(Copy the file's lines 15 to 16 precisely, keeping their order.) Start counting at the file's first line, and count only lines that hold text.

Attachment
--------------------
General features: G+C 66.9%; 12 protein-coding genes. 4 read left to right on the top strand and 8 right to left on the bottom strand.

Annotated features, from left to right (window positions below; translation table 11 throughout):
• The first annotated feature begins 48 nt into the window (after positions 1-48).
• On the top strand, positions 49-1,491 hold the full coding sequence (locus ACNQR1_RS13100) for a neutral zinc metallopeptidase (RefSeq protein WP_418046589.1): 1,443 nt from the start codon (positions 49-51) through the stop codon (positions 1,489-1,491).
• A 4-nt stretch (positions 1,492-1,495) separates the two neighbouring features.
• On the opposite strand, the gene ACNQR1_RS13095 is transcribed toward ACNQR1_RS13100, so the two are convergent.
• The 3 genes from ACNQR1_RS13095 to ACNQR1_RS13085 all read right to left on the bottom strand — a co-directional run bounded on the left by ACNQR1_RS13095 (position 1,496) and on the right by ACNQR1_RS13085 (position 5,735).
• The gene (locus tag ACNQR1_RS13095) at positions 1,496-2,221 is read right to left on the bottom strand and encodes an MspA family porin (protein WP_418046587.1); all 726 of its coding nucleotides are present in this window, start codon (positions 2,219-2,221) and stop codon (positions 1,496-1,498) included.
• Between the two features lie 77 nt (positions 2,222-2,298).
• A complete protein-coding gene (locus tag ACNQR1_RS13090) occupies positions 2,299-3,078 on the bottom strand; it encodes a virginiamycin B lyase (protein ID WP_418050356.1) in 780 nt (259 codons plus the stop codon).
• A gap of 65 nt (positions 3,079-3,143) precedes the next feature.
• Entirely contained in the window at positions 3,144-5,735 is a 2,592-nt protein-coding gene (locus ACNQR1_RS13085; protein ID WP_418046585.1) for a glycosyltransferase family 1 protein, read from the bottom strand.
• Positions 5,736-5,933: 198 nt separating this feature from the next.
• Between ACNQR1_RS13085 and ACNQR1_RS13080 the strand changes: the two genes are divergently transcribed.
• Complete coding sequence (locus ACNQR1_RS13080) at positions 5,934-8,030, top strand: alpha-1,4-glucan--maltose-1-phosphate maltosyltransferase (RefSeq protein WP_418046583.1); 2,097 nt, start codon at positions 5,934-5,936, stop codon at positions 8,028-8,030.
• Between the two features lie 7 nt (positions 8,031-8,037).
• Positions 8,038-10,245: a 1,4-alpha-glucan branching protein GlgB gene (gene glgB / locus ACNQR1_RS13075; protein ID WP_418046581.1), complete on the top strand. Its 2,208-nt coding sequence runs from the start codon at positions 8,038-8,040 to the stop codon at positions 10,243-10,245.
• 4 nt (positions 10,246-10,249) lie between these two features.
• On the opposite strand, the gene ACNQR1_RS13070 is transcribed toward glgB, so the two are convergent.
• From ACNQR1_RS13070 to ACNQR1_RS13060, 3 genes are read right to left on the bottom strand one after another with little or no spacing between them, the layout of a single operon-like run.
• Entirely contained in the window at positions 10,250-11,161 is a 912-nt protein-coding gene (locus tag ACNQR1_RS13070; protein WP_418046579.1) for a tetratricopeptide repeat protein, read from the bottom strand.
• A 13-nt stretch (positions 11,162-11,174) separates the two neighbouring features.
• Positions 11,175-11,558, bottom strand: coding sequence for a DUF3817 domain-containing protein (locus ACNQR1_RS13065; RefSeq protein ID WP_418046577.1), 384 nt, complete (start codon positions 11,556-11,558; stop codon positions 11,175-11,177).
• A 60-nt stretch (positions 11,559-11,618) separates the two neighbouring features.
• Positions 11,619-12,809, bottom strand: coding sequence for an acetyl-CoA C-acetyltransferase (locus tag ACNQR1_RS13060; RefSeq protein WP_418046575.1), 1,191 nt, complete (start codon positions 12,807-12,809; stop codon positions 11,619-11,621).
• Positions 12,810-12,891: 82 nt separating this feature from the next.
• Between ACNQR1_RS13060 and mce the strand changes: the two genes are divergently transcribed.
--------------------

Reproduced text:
• Complete coding sequence (locus ACNQR1_RS13080) at positions 5,934-8,030, top strand: alpha-1,4-glucan--maltose-1-phosphate maltosyltransferase (RefSeq protein WP_418046583.1); 2,097 nt, start codon at positions 5,934-5,936, stop codon at positions 8,028-8,030.
• Between the two features lie 7 nt (positions 8,031-8,037).